Two days after Kingfisher Airlines’ flying licence expired, Civil Aviation Minister Ajit Singh reiterated the need for the airline to convince the aviation regulator with a revival plan for renewal of its permit.
“If Kingfisher wants to fly again, they have to satisfy the DGCA,” Mr Singh told reporters on Wednesday.
The minister also stressed that no bank was willing to lend to the airline—which is already reeling under a massive debt of more than Rs 7000 and has accumulated losses of over Rs 10,000 crore apart from the salary dues of the past seven months—adding that a complete shutdown will cause collateral damage to many stakeholders. “(I) sympathise with (the) employees of Kingfisher.”
Lenders of the airline had last month met and were informed that the airline would infuse Rs 425 crore for restarting limited operations. The funding would be met by the company, and not by the State Bank of India-led consortium, sources had told NDTV.
Kingfisher Airlines had submitted a proposal on December 26 to the Director General of Civil Aviation (DGCA) after its license was suspended on October 20 following a strike by the airline’s pilots and engineers in September-end over non-payment of salaries for several months, grounding the airline’s entire fleet. However, the revival plan did not have a clear funding proposal, Mr Singh had said last week. Its permit was slated to expire on December 31.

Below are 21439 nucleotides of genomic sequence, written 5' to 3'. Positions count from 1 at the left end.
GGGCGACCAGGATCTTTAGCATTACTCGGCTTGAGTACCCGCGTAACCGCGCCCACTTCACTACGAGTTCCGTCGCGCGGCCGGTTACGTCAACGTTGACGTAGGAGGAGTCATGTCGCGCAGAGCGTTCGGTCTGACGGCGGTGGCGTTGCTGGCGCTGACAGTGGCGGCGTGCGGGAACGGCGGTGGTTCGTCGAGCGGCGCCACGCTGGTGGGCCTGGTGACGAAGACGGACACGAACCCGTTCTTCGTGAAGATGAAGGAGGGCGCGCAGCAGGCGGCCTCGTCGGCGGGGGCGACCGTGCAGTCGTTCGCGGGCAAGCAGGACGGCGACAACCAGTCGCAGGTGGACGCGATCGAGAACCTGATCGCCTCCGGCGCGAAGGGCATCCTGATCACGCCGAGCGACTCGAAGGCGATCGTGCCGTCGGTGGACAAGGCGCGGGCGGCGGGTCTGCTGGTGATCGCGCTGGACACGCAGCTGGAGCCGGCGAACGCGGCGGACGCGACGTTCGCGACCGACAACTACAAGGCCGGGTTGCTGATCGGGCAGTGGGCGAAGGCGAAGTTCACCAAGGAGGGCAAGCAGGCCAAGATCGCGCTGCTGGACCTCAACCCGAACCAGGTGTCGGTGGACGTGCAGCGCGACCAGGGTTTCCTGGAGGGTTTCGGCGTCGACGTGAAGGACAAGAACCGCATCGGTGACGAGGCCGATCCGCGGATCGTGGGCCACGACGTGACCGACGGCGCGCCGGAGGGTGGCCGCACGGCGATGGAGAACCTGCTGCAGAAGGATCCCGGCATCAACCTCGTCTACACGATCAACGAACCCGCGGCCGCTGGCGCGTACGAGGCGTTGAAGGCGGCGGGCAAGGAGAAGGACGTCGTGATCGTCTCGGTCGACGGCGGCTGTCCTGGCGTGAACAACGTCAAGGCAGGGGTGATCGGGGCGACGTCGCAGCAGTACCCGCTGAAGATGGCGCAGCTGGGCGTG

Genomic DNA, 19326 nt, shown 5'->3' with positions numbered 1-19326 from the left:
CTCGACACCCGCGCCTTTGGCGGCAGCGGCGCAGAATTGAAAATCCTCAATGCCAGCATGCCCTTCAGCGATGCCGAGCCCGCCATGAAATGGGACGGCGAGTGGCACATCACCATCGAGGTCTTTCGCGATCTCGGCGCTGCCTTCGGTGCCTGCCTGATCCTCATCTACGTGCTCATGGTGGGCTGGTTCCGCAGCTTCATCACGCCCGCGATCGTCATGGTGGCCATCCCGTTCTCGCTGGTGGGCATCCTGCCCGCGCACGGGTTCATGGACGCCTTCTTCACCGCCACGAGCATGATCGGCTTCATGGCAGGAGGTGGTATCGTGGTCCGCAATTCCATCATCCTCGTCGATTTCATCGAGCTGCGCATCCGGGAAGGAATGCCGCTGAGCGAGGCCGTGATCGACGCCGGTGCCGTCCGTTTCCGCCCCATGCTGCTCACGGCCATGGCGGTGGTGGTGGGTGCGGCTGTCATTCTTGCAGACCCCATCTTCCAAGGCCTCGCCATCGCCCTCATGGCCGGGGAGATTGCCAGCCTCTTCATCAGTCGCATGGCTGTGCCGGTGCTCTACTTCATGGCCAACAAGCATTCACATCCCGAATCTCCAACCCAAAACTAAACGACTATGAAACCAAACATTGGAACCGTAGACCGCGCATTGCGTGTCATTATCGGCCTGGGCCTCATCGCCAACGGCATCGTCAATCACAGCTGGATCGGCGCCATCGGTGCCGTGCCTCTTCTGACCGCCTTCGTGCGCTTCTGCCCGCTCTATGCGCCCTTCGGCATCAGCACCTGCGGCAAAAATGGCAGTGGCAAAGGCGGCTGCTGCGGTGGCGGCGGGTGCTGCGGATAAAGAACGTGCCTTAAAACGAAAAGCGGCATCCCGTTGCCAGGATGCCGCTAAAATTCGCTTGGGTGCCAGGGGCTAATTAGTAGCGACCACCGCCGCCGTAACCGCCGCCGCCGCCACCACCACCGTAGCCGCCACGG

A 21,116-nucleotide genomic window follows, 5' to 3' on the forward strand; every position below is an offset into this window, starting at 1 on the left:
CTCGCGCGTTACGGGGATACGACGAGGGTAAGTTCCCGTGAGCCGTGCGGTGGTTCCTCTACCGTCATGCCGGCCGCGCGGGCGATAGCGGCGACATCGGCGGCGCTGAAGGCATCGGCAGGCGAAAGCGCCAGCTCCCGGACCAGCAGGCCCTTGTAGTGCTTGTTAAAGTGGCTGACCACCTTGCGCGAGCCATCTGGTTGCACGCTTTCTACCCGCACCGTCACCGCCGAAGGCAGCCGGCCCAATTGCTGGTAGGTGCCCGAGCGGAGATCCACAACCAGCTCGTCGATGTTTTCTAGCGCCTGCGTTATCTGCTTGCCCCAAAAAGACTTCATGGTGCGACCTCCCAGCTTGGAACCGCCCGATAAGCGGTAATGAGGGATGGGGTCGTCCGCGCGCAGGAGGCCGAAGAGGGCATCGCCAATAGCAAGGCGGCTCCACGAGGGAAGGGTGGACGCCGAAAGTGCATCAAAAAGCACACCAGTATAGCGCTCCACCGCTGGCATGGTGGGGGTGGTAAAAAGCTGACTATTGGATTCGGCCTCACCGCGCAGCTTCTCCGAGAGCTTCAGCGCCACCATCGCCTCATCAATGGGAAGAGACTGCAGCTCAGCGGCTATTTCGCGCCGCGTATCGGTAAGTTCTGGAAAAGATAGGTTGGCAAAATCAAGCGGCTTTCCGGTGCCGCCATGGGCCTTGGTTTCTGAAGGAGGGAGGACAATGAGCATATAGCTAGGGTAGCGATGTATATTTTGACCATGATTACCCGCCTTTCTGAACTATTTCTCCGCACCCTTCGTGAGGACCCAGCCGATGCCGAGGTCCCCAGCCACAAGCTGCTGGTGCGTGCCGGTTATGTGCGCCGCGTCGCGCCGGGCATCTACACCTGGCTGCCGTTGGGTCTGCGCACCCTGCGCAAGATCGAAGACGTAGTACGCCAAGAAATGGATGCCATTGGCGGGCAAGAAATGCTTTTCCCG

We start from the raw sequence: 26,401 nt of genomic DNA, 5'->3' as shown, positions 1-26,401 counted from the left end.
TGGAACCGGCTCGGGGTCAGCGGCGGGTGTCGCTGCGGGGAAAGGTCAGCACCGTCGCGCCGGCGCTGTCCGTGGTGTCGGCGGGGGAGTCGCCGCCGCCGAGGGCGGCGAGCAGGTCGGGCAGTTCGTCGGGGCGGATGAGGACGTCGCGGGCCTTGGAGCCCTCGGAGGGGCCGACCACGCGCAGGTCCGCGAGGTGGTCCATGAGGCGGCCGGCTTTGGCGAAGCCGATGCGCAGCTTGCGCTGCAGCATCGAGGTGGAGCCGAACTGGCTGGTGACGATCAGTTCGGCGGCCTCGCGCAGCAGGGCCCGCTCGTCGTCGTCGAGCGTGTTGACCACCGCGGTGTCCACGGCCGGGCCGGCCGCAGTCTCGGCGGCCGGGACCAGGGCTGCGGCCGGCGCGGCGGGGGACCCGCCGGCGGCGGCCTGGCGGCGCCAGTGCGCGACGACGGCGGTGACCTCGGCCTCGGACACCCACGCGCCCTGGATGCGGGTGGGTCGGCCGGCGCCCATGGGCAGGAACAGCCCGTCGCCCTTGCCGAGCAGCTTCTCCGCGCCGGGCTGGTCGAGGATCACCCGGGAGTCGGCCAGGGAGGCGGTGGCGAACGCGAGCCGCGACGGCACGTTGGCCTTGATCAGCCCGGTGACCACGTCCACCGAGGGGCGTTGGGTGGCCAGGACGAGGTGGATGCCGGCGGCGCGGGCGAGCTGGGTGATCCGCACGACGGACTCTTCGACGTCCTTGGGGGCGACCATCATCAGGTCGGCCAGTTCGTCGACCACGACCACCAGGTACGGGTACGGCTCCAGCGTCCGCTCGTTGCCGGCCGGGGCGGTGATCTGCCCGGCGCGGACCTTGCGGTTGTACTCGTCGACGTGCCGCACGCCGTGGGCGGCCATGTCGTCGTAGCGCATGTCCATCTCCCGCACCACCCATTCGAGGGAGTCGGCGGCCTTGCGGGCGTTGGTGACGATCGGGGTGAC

The Vijay Mallya-promoted airline said that expiration of its operating licenses was not a cause for concern as the grounded Indian carrier had two years to renew the license and permits required to fly.
"Despite the impending expiry of its license tonight, there is no cause for concern as the regulations permit license renewal within two years of expiry," the company had said in a statement.
It also added that it was "confident" of securing approval from DGCA to re-start operations and that it was in the process of replying to concerns raised by the regulator.
Last month, Diageo Plc bought a majority stake in United Spirits, also a UB Group company, for $2.1 billion.
Mr Mallya had further said that he would handle the Kingfisher issue separately
“We have multiple businesses and each business operates independent of each other, there is no cross contamination with each other. I have done what is best for the beer business, now I have done what is better for the spirits business. Similarly, I will do what is best needed for the Kingfisher Airlines at the appropriate time,” he had said.
Kingfisher Airlines has been unsuccessful at raising fresh cash for more than a year. It has reportedly been in talks with foreign investors for capital infusion. The Centre for Asia Pacific Aviation (CAPA) has said a fully funded turnaround for Kingfisher would cost at least $1 billion.
Launched in May 2005 with great fanfare, the airline has not reported a profit ever.
With inputs from Agencies